4) Rich in vitamin B12: they contain more vitamin B12 than quail eggs and chicken eggs but less than duck and goose eggs. 100g of turkey eggs provide 1.69mcg of vitamin B12 compared to chicken eggs which have 0.89mcg of vitamin B12. 100 g of quail eggs instead contain 1.58 mcg. Vitamin B12 is vital for the production of red blood cells and provides energy to the muscles, fights fatigue, restores vitality, and is a fundamental asset for pregnant women because it helps in the normal growth and development of the baby in the womb and plays an important role in the prevention of degenerative diseases of the nervous system such as multiple sclerosis.

5) Good source of folic acid: also called vitamin B9. One turkey egg provides 56 mcg or about 14% of the recommended daily intake of folic acid for an average adult. This makes it a good food for pregnant women, helping to prevent neural tube defects of the spine, spinal cord, and brain in infants. Folic acid along with vitamin B12 in turkey eggs are good for both the proper development of the baby and the mother.

6) Good source of vitamin A: 100 g of turkey eggs contain 166 mcg of vitamin A per 900 mcg of the RDA (about 18% of the recommended value). Vitamin A has anti-aging benefits for the skin and promotes visual acuity. It helps improve immunity and fights inflammation in the body.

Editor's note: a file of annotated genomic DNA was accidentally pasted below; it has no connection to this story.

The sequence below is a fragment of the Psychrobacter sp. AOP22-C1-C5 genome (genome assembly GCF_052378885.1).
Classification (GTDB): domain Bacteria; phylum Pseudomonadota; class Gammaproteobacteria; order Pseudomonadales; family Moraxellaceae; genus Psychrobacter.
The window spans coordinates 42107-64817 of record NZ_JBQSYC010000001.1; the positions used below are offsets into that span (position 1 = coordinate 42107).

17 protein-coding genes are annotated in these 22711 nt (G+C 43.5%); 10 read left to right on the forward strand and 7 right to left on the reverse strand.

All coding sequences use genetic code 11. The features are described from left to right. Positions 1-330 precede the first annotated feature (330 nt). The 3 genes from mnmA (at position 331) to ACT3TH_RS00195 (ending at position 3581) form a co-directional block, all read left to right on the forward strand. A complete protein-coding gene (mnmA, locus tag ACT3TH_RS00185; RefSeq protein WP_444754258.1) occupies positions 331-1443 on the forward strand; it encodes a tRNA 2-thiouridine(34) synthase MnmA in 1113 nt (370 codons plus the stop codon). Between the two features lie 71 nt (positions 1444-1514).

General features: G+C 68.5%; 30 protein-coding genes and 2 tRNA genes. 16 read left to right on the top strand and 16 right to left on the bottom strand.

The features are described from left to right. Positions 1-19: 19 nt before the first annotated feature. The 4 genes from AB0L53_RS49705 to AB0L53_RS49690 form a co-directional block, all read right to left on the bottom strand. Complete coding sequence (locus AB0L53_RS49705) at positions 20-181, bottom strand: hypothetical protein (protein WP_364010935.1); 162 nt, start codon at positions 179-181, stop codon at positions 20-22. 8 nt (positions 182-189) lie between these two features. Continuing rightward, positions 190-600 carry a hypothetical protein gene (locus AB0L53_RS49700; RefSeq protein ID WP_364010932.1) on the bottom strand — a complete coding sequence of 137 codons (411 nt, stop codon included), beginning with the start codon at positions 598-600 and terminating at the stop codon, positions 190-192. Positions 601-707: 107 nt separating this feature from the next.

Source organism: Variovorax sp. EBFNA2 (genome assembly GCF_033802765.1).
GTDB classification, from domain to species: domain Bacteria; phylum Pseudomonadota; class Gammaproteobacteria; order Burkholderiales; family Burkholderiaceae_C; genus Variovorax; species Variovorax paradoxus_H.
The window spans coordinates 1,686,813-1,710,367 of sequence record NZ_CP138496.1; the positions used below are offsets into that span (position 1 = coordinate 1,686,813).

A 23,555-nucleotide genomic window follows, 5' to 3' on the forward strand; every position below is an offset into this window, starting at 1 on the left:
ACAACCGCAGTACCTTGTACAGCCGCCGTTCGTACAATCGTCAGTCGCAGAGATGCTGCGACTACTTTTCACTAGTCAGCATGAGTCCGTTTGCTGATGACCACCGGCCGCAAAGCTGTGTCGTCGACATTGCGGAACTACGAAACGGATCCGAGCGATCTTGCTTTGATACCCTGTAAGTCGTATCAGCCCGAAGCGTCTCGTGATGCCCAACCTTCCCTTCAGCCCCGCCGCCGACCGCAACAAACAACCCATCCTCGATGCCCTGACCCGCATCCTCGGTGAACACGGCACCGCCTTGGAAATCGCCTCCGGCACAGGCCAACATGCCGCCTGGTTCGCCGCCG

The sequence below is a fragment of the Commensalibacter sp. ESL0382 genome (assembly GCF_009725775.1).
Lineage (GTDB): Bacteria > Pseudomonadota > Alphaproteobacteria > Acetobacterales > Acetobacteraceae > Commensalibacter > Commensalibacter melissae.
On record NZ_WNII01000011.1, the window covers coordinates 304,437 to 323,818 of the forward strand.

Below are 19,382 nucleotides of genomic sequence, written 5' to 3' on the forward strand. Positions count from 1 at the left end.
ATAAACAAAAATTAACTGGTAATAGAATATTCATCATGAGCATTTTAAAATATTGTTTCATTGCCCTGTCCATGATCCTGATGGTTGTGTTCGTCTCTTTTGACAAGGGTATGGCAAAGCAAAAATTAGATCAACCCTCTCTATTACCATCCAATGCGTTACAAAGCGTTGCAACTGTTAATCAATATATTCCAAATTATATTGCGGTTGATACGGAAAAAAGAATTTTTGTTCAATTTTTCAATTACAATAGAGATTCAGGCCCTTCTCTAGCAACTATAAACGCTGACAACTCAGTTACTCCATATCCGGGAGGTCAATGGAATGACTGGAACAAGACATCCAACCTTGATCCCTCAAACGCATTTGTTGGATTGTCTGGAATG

7) Rich in iron: 100g of turkey eggs contain 4.1mg of iron, about 23% of the recommended daily RDA (18mg). Iron oxygenates muscle tissue, promotes good breathing, and has an energizing and revitalizing effect. It supports learning, memory and increases immunity.

8) Skin and hair ally: Finally, eating turkey eggs is good for the hair because the amino acids that make up proteins, B vitamins, and fats help nourish and strengthen the hair from the inside. Vitamin A as mentioned above has an anti-aging effect on the skin. Zinc fights acne, while the monounsaturated, polyunsaturated, and other fats found in the yolk of turkey eggs help skin cells retain moisture better, helping to maintain hydrated and rosy skin with a good, healthy appearance.

Other vitamins and minerals contained in turkey eggs (1 egg 79 grams) are : vitamin B1 (0.110 mg), vitamin B2 (0.470 mg), vitamin B3 (0.024 mg), vitamin B6 (0.131 mg), calcium (99 mg) , magnesium (13 mg), phosphorus (170 mg), potassium (142 mg), sodium (151 mg) and zinc (1.58 mg). Turkey eggs also contain selenium, omega-3 and omega-6 fatty acids but also a rare nutrient called choline .

Turkey Eggs

Conclusions:

Turkey eggs are not the most popular egg variety, despite being more nutritious than chicken eggs in some respects. Although they have a higher energy value and overall more fat and cholesterol, they are also a better source of protein and several essential vitamins and minerals, particularly folic acid, vitamin B12, and iron. Eating turkey eggs provides benefits for skin, hair, vision, increases immunity and energy levels, fights fatigue, brain fog, and mood swings, and nourishes the brain for better memory and excellent learning. Obviously, a turkey eats more than one chicken and is exposed to various diseases, and keeping them costs up to 5 times more. For this reason, we will hardly find fresh turkey eggs in the supermarket. The only way to get turkey eggs is to have turkeys or buy them from some farmer in your area. Turkey eggs can be recognized very well thanks to the typical “brown spots” with dots present on their eggs.